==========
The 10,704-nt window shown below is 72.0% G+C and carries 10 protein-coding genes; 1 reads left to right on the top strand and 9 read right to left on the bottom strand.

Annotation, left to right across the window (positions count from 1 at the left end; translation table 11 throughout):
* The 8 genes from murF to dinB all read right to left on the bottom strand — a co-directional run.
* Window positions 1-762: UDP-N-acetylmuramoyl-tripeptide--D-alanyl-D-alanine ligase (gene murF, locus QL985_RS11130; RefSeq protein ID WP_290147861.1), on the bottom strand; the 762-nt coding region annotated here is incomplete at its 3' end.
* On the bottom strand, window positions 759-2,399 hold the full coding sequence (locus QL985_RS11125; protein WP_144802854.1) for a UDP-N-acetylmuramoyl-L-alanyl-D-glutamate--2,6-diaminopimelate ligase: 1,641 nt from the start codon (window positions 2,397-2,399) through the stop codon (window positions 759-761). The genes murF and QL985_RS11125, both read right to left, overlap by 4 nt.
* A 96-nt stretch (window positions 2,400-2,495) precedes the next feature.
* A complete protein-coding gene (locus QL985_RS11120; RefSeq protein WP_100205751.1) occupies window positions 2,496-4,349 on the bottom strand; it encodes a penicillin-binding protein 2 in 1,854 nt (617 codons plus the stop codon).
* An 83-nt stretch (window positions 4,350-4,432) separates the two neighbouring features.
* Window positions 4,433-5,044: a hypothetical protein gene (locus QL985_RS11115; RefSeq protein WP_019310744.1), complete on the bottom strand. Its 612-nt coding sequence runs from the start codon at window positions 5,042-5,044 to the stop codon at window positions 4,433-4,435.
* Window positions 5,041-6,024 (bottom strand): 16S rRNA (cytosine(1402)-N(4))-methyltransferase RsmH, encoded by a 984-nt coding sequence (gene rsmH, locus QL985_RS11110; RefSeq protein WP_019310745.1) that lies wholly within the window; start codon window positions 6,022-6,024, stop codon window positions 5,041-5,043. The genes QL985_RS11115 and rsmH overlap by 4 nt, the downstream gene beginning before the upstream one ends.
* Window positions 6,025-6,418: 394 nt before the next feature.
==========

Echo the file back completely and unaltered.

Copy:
The 10,704-nt window shown below is 72.0% G+C and carries 10 protein-coding genes; 1 reads left to right on the top strand and 9 read right to left on the bottom strand.

Annotation, left to right across the window (positions count from 1 at the left end; translation table 11 throughout):
* The 8 genes from murF to dinB all read right to left on the bottom strand — a co-directional run.
* Window positions 1-762: UDP-N-acetylmuramoyl-tripeptide--D-alanyl-D-alanine ligase (gene murF, locus QL985_RS11130; RefSeq protein ID WP_290147861.1), on the bottom strand; the 762-nt coding region annotated here is incomplete at its 3' end.
* On the bottom strand, window positions 759-2,399 hold the full coding sequence (locus QL985_RS11125; protein WP_144802854.1) for a UDP-N-acetylmuramoyl-L-alanyl-D-glutamate--2,6-diaminopimelate ligase: 1,641 nt from the start codon (window positions 2,397-2,399) through the stop codon (window positions 759-761). The genes murF and QL985_RS11125, both read right to left, overlap by 4 nt.
* A 96-nt stretch (window positions 2,400-2,495) precedes the next feature.
* A complete protein-coding gene (locus QL985_RS11120; RefSeq protein WP_100205751.1) occupies window positions 2,496-4,349 on the bottom strand; it encodes a penicillin-binding protein 2 in 1,854 nt (617 codons plus the stop codon).
* An 83-nt stretch (window positions 4,350-4,432) separates the two neighbouring features.
* Window positions 4,433-5,044: a hypothetical protein gene (locus QL985_RS11115; RefSeq protein WP_019310744.1), complete on the bottom strand. Its 612-nt coding sequence runs from the start codon at window positions 5,042-5,044 to the stop codon at window positions 4,433-4,435.
* Window positions 5,041-6,024 (bottom strand): 16S rRNA (cytosine(1402)-N(4))-methyltransferase RsmH, encoded by a 984-nt coding sequence (gene rsmH, locus QL985_RS11110; RefSeq protein WP_019310745.1) that lies wholly within the window; start codon window positions 6,022-6,024, stop codon window positions 5,041-5,043. The genes QL985_RS11115 and rsmH overlap by 4 nt, the downstream gene beginning before the upstream one ends.
* Window positions 6,025-6,418: 394 nt before the next feature.